German banks and savings banks (Sparkassen) increasingly expect their customers to pay custody fees on their balances. But initial rulings indicate that clauses on negative interest are unlawful.
We at the commercial law firm MTR Rechtsanwälte can report that the current negative interest rates are the result of the European Central Bank’s policy on interest rates requiring banks to pay when they deposit money there. The deposit rate for banks remains unchanged at minus 0.5 percent (as of May 18, 2022). A growing number of banks have begun passing these negative rates directly on to their customers.
Their initial threshold for charging custody fees on large balances of 100,000 euros or more has given way to some banks applying negative interest starting from balances as low as 25,000 euros.
In order to be able to charge negative rates not only to new but also existing customers, banks need to enter into agreements to this effect with customers. However, it is doubtful whether negative rates are even legal in the first place. The first courts to address this issue have found such clauses to be unlawful.
In a judgment from October 28, 2021, Berlin’s Regional Court – the Landgericht Berlin – ruled that Sparda-Bank Berlin was not allowed to collect fees for the safekeeping of deposits in instant access savings accounts and checking accounts (case ref.: 16 O 43/21). The court held that the relevant clauses on custody fees were unlawful and that the fees charged had to be refunded to customers.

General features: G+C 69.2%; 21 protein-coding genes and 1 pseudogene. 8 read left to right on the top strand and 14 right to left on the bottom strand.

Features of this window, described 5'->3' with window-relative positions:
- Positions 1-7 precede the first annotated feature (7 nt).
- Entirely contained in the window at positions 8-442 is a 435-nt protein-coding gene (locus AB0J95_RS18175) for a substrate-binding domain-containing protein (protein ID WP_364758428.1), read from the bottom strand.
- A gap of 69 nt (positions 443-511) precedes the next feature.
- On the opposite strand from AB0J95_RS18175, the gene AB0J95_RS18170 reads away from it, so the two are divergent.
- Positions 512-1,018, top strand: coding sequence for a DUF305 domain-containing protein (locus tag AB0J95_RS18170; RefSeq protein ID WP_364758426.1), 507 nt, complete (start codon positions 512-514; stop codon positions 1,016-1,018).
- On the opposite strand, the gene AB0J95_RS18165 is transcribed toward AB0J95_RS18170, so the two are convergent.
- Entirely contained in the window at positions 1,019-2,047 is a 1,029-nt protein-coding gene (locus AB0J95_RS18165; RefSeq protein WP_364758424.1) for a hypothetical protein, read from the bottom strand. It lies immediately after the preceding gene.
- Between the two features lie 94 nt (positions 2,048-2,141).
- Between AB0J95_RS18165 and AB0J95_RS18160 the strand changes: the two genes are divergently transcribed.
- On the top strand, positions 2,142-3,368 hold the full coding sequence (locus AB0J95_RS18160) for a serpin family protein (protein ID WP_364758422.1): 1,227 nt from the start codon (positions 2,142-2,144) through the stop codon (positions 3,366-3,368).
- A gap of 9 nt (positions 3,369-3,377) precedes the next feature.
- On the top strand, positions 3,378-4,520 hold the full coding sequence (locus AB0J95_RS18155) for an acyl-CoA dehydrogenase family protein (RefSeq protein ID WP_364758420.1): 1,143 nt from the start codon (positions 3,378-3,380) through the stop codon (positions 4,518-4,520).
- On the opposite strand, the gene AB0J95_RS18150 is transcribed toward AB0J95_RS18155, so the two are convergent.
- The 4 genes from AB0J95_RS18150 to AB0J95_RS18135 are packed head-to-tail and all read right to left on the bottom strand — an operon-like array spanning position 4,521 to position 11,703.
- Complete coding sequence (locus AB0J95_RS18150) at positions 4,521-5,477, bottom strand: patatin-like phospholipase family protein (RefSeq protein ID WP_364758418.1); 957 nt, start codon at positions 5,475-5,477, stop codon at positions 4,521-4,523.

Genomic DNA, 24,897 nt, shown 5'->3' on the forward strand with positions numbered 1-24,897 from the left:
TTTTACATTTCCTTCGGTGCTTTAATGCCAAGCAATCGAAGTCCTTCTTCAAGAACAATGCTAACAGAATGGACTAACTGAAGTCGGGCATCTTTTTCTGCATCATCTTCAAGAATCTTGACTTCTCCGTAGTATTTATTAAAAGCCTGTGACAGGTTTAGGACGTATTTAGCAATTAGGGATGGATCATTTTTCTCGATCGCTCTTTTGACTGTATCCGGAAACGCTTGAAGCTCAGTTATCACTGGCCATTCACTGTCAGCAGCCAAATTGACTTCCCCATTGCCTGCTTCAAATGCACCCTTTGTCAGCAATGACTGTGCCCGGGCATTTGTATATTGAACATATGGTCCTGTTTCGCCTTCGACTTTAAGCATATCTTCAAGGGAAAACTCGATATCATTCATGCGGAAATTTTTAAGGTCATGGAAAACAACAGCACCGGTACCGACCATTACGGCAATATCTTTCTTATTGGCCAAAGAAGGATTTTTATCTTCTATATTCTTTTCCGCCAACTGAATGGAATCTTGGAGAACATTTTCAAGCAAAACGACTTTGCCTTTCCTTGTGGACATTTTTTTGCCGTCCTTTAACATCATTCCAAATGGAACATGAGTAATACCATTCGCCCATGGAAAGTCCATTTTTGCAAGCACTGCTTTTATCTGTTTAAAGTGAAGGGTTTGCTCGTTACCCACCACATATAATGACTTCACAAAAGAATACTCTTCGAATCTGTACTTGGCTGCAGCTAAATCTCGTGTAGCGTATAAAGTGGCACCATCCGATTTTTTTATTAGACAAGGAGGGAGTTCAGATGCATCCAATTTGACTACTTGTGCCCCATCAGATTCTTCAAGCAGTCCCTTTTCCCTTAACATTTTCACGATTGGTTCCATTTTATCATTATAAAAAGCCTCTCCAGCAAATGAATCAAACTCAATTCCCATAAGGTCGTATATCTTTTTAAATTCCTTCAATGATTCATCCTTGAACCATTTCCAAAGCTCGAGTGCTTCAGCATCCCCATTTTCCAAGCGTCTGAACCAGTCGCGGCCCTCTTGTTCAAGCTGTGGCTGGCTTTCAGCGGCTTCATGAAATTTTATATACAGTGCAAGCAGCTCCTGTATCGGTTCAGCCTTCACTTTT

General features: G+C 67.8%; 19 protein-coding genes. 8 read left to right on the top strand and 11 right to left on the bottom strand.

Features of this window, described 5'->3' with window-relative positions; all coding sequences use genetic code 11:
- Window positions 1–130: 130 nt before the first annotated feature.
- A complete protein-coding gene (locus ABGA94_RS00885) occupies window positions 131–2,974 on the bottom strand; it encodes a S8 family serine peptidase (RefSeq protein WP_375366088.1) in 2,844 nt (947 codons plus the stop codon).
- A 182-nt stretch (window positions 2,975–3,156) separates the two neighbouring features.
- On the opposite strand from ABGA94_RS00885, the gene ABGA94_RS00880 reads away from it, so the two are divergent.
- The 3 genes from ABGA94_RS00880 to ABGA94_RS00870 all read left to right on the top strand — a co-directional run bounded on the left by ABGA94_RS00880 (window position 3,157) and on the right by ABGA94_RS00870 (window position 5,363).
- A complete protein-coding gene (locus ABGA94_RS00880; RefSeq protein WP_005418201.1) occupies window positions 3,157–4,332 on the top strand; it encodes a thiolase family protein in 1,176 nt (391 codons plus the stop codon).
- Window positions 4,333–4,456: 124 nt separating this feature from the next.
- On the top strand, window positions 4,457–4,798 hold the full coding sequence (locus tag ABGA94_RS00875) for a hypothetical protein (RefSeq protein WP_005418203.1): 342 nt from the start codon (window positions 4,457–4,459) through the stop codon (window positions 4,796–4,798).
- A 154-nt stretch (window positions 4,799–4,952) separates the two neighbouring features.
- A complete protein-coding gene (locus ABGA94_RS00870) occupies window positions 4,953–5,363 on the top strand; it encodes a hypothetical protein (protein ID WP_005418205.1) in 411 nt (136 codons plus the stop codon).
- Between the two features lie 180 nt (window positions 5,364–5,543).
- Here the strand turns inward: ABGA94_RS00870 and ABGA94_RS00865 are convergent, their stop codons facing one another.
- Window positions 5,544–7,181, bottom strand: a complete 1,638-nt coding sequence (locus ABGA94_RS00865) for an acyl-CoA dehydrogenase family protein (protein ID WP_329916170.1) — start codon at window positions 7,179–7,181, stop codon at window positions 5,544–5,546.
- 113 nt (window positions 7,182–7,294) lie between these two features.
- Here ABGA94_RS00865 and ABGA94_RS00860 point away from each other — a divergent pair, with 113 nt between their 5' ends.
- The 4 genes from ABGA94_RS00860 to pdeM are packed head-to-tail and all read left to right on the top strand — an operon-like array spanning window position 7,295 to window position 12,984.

The bank's argument that the persistently low interest rates justified these custody fees was emphatically rejected by the Berlin court, which made it clear that interest rates on deposits could slide to zero but not into negative territory, as this would disadvantage consumers to an unreasonable degree.
Düsseldorf’s Regional Court – the Landgericht Düsseldorf – delivered a similar ruling on custody fees, in this case charged by Volksbank Rhein-Lippe, in a judgment from December 22, 2021 (case ref.: 12 O 34/21). The court stated that the safekeeping of money was a prerequisite for maintaining a checking account and that the bank was not allowed to charge a separate fee for this, particularly since the bank was already charging an account maintenance fee for checking accounts and this would amount to the bank collecting payment twice for the same service.
Lawyers with experience in the field of banking law can provide counsel.
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